Many of these prisoners will be released one day but they’ll continue down the same path and end up coming back. There are a few, however, that’ll make some major changes, turn their lives around, and serve as an example that it’s always possible to change course.”

Cassandra ponders self-love versus (or perhaps alongside?) seeking people who “get” you.

“We aren’t broken, so we don’t need someone to understand the unwritten manual. When we understand that we are perfect as we are, we don’t need a pass on everything we have said and deemed stupid. We are capable of being so kind to other people, so accepting of differences and quirks, but we dwell on our own.”

Pepper’s microwave finally being fixed is among her life updates.

“I used to socially network in-person for work at least once a week prior to covid. Now I’ve had ZERO social life for the last 18 months. It’s a big change for me and I miss it. But I think I just miss the social in-person part of it. I wish I could have that back in my life. But not for work, but for my new blogging life instead. What do you all think? Are you in?”

Jackie in Italy went home to Indianapolis, including a quick visit to her childhood church.

“I reached a hand out to touch the cool stone, and I looked up at the stain glass windows above — an angel in the middle, her arms up, rejoicing. I could feel it. It was all of my memories all at once, the choir stalls and the stain glass and the bell tower ringing out. I looked back one more time, and then I started for the car. Isn’t it funny though? With all of the museums, all of the art, all of the days spent chasing down the paintings and sculptures and churches of Italy, perhaps this was it. This here, Indianapolis in these few stolen moments, was the most beautiful site of all.”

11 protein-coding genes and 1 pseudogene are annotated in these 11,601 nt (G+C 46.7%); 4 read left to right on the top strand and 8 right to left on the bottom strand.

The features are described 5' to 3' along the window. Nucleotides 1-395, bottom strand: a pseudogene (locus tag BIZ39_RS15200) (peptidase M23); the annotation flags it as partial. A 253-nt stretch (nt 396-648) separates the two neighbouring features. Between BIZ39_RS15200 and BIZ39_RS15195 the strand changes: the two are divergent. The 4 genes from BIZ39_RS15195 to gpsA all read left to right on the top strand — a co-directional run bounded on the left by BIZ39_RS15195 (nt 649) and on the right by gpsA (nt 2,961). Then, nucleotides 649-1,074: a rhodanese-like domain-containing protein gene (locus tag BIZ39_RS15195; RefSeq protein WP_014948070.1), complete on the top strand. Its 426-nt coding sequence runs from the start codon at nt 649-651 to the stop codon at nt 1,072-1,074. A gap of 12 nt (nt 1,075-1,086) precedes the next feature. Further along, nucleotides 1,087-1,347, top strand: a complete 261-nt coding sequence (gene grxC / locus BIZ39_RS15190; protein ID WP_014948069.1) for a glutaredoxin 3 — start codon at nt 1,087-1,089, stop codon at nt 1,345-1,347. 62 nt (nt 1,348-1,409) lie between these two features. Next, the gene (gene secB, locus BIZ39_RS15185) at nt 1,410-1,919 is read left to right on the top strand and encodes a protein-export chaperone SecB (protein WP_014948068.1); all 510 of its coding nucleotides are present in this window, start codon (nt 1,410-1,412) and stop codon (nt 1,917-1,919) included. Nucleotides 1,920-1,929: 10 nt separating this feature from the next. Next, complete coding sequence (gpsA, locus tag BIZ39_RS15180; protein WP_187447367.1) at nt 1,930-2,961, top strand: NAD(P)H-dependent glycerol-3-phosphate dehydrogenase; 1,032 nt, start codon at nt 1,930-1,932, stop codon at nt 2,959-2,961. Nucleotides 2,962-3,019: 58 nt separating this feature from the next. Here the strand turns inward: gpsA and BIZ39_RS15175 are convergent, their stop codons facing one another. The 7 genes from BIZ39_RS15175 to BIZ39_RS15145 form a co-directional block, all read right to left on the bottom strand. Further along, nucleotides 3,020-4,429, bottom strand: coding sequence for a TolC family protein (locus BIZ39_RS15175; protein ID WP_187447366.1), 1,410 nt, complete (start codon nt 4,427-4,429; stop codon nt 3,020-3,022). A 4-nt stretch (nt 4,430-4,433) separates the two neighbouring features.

Tweets I liked

No doubt that having your significant other in your graduation photos can be risky, but my wife had me in her wedding photos, which is next-level bold if you ask me.

This ranks not too far behind “piggybacking” as the bane of public meetings and Q-and-A sessions everywhere.

I’m sure the fresh bread, rolls and pastries are just as “real” as everything else about where she lives.

Don’t look at me. I’ve never been that guy.

I don’t see any problem. No really … I don’t … . What could possibly be odd about that headline?

And the people you’re talking to will be forever grateful.

In that same vein, this.

The word that my one-holiday-at-a-time amnesty is not happening this year has apparently not made it to Wales. I’ll send a memo. Of course, I don’t think they’ve gotten the info yet on these shores, either, since Suzi saw egg nog in the store last week (and texted me to let me know).

Dudes … this one is on the first page of the manual.

For numerous reasons, I’m glad I was older and married when Facebook came along.


10 thoughts on “The week gone by — Sept. 19

  1. Pingback: The year (almost completely) gone by — 2021 – A Silly Place